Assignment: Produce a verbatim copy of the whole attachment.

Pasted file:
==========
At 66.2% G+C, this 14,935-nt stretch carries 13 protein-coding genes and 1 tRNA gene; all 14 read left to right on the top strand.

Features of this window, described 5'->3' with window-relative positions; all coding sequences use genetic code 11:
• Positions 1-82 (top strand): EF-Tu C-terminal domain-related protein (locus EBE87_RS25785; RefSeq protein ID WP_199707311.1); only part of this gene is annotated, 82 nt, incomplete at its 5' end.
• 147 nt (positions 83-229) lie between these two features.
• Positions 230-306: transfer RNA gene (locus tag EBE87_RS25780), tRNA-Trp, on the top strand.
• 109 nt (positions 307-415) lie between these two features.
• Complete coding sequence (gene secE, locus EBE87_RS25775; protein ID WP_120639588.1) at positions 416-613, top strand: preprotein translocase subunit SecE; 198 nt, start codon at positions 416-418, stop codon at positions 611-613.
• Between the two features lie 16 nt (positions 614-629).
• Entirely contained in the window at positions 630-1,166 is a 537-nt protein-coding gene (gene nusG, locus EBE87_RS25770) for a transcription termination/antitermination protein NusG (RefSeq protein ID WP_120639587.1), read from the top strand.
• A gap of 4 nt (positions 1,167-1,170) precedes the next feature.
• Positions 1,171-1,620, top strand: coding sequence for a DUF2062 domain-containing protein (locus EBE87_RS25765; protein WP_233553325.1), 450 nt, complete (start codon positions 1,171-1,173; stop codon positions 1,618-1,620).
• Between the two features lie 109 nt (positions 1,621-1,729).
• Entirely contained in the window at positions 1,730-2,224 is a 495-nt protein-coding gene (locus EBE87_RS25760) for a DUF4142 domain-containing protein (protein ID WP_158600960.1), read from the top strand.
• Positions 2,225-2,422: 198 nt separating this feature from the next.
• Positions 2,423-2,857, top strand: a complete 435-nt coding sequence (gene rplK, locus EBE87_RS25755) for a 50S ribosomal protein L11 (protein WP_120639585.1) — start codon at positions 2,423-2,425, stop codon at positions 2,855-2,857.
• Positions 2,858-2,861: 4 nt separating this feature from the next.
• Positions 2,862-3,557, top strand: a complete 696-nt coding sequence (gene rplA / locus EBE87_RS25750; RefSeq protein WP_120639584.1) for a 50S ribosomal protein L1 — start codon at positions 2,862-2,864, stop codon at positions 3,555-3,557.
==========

At 66.2% G+C, this 14,935-nt stretch carries 13 protein-coding genes and 1 tRNA gene; all 14 read left to right on the top strand.

Features of this window, described 5'->3' with window-relative positions; all coding sequences use genetic code 11:
• Positions 1-82 (top strand): EF-Tu C-terminal domain-related protein (locus EBE87_RS25785; RefSeq protein ID WP_199707311.1); only part of this gene is annotated, 82 nt, incomplete at its 5' end.
• 147 nt (positions 83-229) lie between these two features.
• Positions 230-306: transfer RNA gene (locus tag EBE87_RS25780), tRNA-Trp, on the top strand.
• 109 nt (positions 307-415) lie between these two features.
• Complete coding sequence (gene secE, locus EBE87_RS25775; protein ID WP_120639588.1) at positions 416-613, top strand: preprotein translocase subunit SecE; 198 nt, start codon at positions 416-418, stop codon at positions 611-613.
• Between the two features lie 16 nt (positions 614-629).
• Entirely contained in the window at positions 630-1,166 is a 537-nt protein-coding gene (gene nusG, locus EBE87_RS25770) for a transcription termination/antitermination protein NusG (RefSeq protein ID WP_120639587.1), read from the top strand.
• A gap of 4 nt (positions 1,167-1,170) precedes the next feature.
• Positions 1,171-1,620, top strand: coding sequence for a DUF2062 domain-containing protein (locus EBE87_RS25765; protein WP_233553325.1), 450 nt, complete (start codon positions 1,171-1,173; stop codon positions 1,618-1,620).
• Between the two features lie 109 nt (positions 1,621-1,729).
• Entirely contained in the window at positions 1,730-2,224 is a 495-nt protein-coding gene (locus EBE87_RS25760) for a DUF4142 domain-containing protein (protein ID WP_158600960.1), read from the top strand.
• Positions 2,225-2,422: 198 nt separating this feature from the next.
• Positions 2,423-2,857, top strand: a complete 435-nt coding sequence (gene rplK, locus EBE87_RS25755) for a 50S ribosomal protein L11 (protein WP_120639585.1) — start codon at positions 2,423-2,425, stop codon at positions 2,855-2,857.
• Positions 2,858-2,861: 4 nt separating this feature from the next.
• Positions 2,862-3,557, top strand: a complete 696-nt coding sequence (gene rplA / locus EBE87_RS25750; RefSeq protein WP_120639584.1) for a 50S ribosomal protein L1 — start codon at positions 2,862-2,864, stop codon at positions 3,555-3,557.